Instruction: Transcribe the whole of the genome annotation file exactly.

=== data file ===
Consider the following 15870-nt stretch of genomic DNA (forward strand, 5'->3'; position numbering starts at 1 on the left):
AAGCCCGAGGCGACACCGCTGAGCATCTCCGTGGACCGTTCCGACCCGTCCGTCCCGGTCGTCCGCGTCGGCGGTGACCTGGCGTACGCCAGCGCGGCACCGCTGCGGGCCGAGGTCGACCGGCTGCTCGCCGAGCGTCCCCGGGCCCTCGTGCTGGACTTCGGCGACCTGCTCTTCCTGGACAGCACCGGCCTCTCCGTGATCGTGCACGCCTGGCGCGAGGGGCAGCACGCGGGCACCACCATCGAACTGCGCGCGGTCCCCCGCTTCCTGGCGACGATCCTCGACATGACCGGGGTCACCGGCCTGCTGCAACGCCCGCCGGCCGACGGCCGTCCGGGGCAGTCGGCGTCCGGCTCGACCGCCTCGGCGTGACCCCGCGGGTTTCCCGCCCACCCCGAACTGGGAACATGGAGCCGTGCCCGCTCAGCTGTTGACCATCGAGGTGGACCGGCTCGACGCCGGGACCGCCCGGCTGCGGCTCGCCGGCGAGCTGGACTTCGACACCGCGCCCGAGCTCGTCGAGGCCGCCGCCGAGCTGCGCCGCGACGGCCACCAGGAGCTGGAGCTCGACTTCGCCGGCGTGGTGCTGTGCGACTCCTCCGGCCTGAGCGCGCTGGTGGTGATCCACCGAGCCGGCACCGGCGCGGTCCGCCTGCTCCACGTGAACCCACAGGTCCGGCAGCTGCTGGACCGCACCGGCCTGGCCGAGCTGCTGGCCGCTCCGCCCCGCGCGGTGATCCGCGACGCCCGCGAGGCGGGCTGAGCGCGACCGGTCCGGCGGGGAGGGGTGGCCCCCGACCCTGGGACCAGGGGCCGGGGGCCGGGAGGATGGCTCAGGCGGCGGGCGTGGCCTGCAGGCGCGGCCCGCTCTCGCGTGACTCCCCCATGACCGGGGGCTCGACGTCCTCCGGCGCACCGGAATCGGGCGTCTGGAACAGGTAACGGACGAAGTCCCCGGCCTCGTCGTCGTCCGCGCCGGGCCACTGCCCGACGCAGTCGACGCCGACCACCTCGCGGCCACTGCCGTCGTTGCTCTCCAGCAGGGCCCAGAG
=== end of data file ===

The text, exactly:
Consider the following 15870-nt stretch of genomic DNA (forward strand, 5'->3'; position numbering starts at 1 on the left):
AAGCCCGAGGCGACACCGCTGAGCATCTCCGTGGACCGTTCCGACCCGTCCGTCCCGGTCGTCCGCGTCGGCGGTGACCTGGCGTACGCCAGCGCGGCACCGCTGCGGGCCGAGGTCGACCGGCTGCTCGCCGAGCGTCCCCGGGCCCTCGTGCTGGACTTCGGCGACCTGCTCTTCCTGGACAGCACCGGCCTCTCCGTGATCGTGCACGCCTGGCGCGAGGGGCAGCACGCGGGCACCACCATCGAACTGCGCGCGGTCCCCCGCTTCCTGGCGACGATCCTCGACATGACCGGGGTCACCGGCCTGCTGCAACGCCCGCCGGCCGACGGCCGTCCGGGGCAGTCGGCGTCCGGCTCGACCGCCTCGGCGTGACCCCGCGGGTTTCCCGCCCACCCCGAACTGGGAACATGGAGCCGTGCCCGCTCAGCTGTTGACCATCGAGGTGGACCGGCTCGACGCCGGGACCGCCCGGCTGCGGCTCGCCGGCGAGCTGGACTTCGACACCGCGCCCGAGCTCGTCGAGGCCGCCGCCGAGCTGCGCCGCGACGGCCACCAGGAGCTGGAGCTCGACTTCGCCGGCGTGGTGCTGTGCGACTCCTCCGGCCTGAGCGCGCTGGTGGTGATCCACCGAGCCGGCACCGGCGCGGTCCGCCTGCTCCACGTGAACCCACAGGTCCGGCAGCTGCTGGACCGCACCGGCCTGGCCGAGCTGCTGGCCGCTCCGCCCCGCGCGGTGATCCGCGACGCCCGCGAGGCGGGCTGAGCGCGACCGGTCCGGCGGGGAGGGGTGGCCCCCGACCCTGGGACCAGGGGCCGGGGGCCGGGAGGATGGCTCAGGCGGCGGGCGTGGCCTGCAGGCGCGGCCCGCTCTCGCGTGACTCCCCCATGACCGGGGGCTCGACGTCCTCCGGCGCACCGGAATCGGGCGTCTGGAACAGGTAACGGACGAAGTCCCCGGCCTCGTCGTCGTCCGCGCCGGGCCACTGCCCGACGCAGTCGACGCCGACCACCTCGCGGCCACTGCCGTCGTTGCTCTCCAGCAGGGCCCAGAG